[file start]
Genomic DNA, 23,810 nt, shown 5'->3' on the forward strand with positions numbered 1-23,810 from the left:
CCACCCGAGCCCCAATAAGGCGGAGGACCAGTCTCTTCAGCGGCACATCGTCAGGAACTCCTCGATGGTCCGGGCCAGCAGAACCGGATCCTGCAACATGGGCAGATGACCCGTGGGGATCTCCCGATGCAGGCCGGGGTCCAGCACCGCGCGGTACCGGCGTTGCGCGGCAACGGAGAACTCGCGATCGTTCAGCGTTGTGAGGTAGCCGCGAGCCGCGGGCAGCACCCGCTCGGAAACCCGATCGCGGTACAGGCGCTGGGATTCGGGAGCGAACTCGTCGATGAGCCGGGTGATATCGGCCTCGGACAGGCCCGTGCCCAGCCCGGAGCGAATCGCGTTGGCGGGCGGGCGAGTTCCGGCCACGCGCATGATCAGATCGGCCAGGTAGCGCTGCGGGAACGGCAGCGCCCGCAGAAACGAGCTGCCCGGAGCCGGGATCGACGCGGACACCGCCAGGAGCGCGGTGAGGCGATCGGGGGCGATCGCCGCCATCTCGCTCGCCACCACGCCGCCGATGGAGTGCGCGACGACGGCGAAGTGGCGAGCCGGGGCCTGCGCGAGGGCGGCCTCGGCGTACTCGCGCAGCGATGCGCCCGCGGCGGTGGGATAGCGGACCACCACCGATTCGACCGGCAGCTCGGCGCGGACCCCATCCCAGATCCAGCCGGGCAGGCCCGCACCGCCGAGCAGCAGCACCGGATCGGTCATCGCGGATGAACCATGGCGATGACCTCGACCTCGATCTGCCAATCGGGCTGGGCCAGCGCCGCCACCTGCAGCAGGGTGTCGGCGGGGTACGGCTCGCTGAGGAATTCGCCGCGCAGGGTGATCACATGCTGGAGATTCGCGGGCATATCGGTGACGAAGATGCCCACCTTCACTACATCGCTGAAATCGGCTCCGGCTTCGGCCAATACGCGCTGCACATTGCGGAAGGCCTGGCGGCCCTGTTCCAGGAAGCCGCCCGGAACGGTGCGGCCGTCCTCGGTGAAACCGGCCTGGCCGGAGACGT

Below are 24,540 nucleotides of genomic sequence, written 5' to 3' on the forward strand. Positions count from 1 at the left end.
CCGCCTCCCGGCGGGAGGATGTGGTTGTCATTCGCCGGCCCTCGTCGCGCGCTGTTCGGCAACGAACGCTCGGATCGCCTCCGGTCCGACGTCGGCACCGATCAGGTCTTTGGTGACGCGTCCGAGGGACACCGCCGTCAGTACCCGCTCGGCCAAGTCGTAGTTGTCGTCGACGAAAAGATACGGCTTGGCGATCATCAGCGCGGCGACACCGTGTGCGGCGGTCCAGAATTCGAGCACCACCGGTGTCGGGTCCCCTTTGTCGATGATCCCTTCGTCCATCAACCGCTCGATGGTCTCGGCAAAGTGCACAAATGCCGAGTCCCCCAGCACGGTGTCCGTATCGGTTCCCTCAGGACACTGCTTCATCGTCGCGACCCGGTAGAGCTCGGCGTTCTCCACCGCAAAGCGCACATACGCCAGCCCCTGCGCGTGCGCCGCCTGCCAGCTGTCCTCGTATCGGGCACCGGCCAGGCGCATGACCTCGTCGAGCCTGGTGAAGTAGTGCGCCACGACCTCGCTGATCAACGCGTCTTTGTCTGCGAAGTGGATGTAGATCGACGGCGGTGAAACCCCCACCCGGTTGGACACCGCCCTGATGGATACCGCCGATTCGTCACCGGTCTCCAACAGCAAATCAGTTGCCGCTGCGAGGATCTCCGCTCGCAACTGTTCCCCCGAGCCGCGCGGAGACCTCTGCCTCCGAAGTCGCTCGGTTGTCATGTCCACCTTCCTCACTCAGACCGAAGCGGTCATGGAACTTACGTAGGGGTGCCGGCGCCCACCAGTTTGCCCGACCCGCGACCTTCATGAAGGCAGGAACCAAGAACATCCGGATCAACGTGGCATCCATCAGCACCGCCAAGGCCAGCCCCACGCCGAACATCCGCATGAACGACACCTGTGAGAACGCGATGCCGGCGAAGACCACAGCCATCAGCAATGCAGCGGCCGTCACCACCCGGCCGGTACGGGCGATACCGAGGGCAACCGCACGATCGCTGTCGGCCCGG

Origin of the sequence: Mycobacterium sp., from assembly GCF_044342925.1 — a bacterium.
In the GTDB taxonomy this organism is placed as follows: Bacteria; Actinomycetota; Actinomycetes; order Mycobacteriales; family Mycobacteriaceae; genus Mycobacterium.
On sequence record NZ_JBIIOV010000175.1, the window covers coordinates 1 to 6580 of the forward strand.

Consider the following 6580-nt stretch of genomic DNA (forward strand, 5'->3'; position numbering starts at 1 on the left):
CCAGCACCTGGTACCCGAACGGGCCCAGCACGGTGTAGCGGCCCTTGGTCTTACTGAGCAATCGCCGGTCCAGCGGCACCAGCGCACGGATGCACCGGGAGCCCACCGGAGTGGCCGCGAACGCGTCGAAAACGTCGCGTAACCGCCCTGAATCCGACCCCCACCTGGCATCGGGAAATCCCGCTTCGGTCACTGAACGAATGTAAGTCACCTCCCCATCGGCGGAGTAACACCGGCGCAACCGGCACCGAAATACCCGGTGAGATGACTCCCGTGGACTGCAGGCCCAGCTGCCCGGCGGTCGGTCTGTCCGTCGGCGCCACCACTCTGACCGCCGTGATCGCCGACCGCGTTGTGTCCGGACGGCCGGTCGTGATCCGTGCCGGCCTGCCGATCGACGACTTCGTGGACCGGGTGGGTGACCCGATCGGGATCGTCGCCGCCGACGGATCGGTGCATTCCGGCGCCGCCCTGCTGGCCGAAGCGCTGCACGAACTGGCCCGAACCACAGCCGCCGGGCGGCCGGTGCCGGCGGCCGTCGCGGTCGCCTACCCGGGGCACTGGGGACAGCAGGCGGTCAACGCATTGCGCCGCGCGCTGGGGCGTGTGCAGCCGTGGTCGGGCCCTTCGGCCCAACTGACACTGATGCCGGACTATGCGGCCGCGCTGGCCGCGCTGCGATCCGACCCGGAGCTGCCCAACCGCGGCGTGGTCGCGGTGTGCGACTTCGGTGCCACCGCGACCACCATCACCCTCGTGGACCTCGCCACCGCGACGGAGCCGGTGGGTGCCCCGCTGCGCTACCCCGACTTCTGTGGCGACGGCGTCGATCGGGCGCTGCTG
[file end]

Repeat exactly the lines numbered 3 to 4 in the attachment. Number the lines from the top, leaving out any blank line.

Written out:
Below are 24,540 nucleotides of genomic sequence, written 5' to 3' on the forward strand. Positions count from 1 at the left end.
CCGCCTCCCGGCGGGAGGATGTGGTTGTCATTCGCCGGCCCTCGTCGCGCGCTGTTCGGCAACGAACGCTCGGATCGCCTCCGGTCCGACGTCGGCACCGATCAGGTCTTTGGTGACGCGTCCGAGGGACACCGCCGTCAGTACCCGCTCGGCCAAGTCGTAGTTGTCGTCGACGAAAAGATACGGCTTGGCGATCATCAGCGCGGCGACACCGTGTGCGGCGGTCCAGAATTCGAGCACCACCGGTGTCGGGTCCCCTTTGTCGATGATCCCTTCGTCCATCAACCGCTCGATGGTCTCGGCAAAGTGCACAAATGCCGAGTCCCCCAGCACGGTGTCCGTATCGGTTCCCTCAGGACACTGCTTCATCGTCGCGACCCGGTAGAGCTCGGCGTTCTCCACCGCAAAGCGCACATACGCCAGCCCCTGCGCGTGCGCCGCCTGCCAGCTGTCCTCGTATCGGGCACCGGCCAGGCGCATGACCTCGTCGAGCCTGGTGAAGTAGTGCGCCACGACCTCGCTGATCAACGCGTCTTTGTCTGCGAAGTGGATGTAGATCGACGGCGGTGAAACCCCCACCCGGTTGGACACCGCCCTGATGGATACCGCCGATTCGTCACCGGTCTCCAACAGCAAATCAGTTGCCGCTGCGAGGATCTCCGCTCGCAACTGTTCCCCCGAGCCGCGCGGAGACCTCTGCCTCCGAAGTCGCTCGGTTGTCATGTCCACCTTCCTCACTCAGACCGAAGCGGTCATGGAACTTACGTAGGGGTGCCGGCGCCCACCAGTTTGCCCGACCCGCGACCTTCATGAAGGCAGGAACCAAGAACATCCGGATCAACGTGGCATCCATCAGCACCGCCAAGGCCAGCCCCACGCCGAACATCCGCATGAACGACACCTGTGAGAACGCGATGCCGGCGAAGACCACAGCCATCAGCAATGCAGCGGCCGTCACCACCCGGCCGGTACGGGCGATACCGAGGGCAACCGCACGATCGCTGTCGGCCCGG